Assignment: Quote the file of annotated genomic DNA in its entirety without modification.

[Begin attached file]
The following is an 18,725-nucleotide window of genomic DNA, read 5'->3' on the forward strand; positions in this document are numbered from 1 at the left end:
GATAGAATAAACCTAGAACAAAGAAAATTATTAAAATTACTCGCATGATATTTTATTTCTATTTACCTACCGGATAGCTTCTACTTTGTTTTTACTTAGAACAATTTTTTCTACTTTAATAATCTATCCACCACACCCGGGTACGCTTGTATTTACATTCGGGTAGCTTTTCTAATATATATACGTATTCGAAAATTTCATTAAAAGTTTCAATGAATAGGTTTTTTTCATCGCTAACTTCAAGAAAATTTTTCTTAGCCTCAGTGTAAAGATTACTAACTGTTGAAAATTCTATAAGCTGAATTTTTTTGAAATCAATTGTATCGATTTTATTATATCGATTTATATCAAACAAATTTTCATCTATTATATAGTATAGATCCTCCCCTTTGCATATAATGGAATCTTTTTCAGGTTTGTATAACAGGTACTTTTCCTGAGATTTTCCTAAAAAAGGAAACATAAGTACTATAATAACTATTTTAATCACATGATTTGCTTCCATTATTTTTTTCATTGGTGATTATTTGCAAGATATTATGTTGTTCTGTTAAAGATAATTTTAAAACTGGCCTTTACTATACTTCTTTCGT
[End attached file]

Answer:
The following is an 18,725-nucleotide window of genomic DNA, read 5'->3' on the forward strand; positions in this document are numbered from 1 at the left end:
GATAGAATAAACCTAGAACAAAGAAAATTATTAAAATTACTCGCATGATATTTTATTTCTATTTACCTACCGGATAGCTTCTACTTTGTTTTTACTTAGAACAATTTTTTCTACTTTAATAATCTATCCACCACACCCGGGTACGCTTGTATTTACATTCGGGTAGCTTTTCTAATATATATACGTATTCGAAAATTTCATTAAAAGTTTCAATGAATAGGTTTTTTTCATCGCTAACTTCAAGAAAATTTTTCTTAGCCTCAGTGTAAAGATTACTAACTGTTGAAAATTCTATAAGCTGAATTTTTTTGAAATCAATTGTATCGATTTTATTATATCGATTTATATCAAACAAATTTTCATCTATTATATAGTATAGATCCTCCCCTTTGCATATAATGGAATCTTTTTCAGGTTTGTATAACAGGTACTTTTCCTGAGATTTTCCTAAAAAAGGAAACATAAGTACTATAATAACTATTTTAATCACATGATTTGCTTCCATTATTTTTTTCATTGGTGATTATTTGCAAGATATTATGTTGTTCTGTTAAAGATAATTTTAAAACTGGCCTTTACTATACTTCTTTCGT